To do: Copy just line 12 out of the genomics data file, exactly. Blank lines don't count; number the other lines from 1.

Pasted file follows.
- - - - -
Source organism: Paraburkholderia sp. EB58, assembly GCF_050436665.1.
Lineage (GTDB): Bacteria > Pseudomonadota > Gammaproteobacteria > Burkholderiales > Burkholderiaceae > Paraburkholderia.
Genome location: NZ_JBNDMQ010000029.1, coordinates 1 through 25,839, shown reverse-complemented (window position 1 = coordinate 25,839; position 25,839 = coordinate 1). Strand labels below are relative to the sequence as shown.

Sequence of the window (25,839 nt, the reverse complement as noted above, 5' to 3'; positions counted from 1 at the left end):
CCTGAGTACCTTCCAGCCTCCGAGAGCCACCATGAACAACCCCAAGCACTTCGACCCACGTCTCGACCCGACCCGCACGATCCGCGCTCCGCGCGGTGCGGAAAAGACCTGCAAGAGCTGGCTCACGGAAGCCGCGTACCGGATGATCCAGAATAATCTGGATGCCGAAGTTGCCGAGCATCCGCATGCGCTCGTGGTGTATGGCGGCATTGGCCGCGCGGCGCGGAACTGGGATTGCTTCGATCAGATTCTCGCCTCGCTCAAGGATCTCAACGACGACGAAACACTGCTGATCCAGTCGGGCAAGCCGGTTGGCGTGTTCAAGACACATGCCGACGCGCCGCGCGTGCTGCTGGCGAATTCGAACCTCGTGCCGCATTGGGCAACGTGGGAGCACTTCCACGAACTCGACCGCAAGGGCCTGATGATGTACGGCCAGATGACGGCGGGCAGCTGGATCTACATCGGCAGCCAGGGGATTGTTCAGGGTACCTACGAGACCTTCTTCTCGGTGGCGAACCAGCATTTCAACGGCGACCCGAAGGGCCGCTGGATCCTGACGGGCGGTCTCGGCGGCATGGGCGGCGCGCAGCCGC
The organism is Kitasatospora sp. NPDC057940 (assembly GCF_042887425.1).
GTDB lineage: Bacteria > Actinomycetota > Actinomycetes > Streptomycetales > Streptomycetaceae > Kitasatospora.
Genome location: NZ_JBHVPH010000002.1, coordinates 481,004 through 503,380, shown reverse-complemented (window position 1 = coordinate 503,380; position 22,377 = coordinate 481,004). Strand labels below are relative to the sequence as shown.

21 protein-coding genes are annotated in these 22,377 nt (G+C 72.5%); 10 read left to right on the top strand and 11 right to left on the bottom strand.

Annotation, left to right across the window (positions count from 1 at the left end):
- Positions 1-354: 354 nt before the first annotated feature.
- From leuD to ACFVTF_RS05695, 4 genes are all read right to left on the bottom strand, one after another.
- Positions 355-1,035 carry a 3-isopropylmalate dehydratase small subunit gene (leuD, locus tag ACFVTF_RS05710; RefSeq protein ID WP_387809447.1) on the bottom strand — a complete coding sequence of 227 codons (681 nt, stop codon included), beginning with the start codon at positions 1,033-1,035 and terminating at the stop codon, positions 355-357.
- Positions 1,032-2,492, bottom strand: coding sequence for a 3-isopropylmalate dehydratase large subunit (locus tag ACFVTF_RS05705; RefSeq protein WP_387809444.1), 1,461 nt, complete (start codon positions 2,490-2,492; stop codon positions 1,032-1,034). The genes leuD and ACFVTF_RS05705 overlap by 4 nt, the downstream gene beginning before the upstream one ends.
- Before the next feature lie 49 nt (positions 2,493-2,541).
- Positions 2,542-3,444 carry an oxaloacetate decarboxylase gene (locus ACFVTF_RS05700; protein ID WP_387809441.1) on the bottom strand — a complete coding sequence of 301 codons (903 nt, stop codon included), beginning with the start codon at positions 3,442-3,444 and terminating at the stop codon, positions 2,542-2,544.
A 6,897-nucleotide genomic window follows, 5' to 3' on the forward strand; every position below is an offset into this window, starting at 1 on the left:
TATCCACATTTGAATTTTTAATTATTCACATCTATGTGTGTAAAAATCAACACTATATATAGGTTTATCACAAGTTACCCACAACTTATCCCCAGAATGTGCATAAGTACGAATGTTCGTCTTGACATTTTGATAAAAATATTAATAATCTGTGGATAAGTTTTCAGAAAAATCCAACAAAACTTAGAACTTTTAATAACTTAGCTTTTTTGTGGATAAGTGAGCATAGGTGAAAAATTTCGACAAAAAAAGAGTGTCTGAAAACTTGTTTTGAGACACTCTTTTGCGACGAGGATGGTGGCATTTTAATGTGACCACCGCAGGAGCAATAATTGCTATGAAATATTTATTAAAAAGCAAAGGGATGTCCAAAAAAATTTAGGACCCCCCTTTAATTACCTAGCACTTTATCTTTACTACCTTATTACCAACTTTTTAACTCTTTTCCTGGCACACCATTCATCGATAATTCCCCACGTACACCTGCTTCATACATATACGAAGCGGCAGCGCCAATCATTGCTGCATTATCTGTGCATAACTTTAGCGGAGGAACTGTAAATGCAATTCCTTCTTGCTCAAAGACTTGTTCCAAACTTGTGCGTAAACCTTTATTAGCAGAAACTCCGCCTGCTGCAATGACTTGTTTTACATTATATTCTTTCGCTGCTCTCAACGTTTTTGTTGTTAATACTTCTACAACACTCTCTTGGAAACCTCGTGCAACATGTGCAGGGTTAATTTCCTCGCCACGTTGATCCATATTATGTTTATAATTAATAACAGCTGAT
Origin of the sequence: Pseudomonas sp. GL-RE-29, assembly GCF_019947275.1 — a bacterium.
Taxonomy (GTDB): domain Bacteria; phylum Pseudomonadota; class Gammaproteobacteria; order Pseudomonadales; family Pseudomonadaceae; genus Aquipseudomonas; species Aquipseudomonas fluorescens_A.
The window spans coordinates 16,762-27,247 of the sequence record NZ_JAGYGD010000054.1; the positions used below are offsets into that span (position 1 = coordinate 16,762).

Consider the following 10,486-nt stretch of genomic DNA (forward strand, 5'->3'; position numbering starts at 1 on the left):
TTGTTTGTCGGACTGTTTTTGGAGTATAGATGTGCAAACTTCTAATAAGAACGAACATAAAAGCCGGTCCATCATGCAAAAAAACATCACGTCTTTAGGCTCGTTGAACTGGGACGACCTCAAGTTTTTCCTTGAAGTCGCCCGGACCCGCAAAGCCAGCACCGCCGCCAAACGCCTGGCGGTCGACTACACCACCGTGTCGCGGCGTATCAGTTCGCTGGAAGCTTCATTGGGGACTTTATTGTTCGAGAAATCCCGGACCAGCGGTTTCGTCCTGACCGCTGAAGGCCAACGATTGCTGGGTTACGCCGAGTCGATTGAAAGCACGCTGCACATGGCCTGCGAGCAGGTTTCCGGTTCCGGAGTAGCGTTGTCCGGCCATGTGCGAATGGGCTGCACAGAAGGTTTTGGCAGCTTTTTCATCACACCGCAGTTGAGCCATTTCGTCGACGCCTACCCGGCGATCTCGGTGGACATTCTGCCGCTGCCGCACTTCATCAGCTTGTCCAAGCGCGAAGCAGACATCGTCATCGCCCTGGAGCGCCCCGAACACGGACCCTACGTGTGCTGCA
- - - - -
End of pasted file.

- From leuD to ACFVTF_RS05695, 4 genes are all read right to left on the bottom strand, one after another.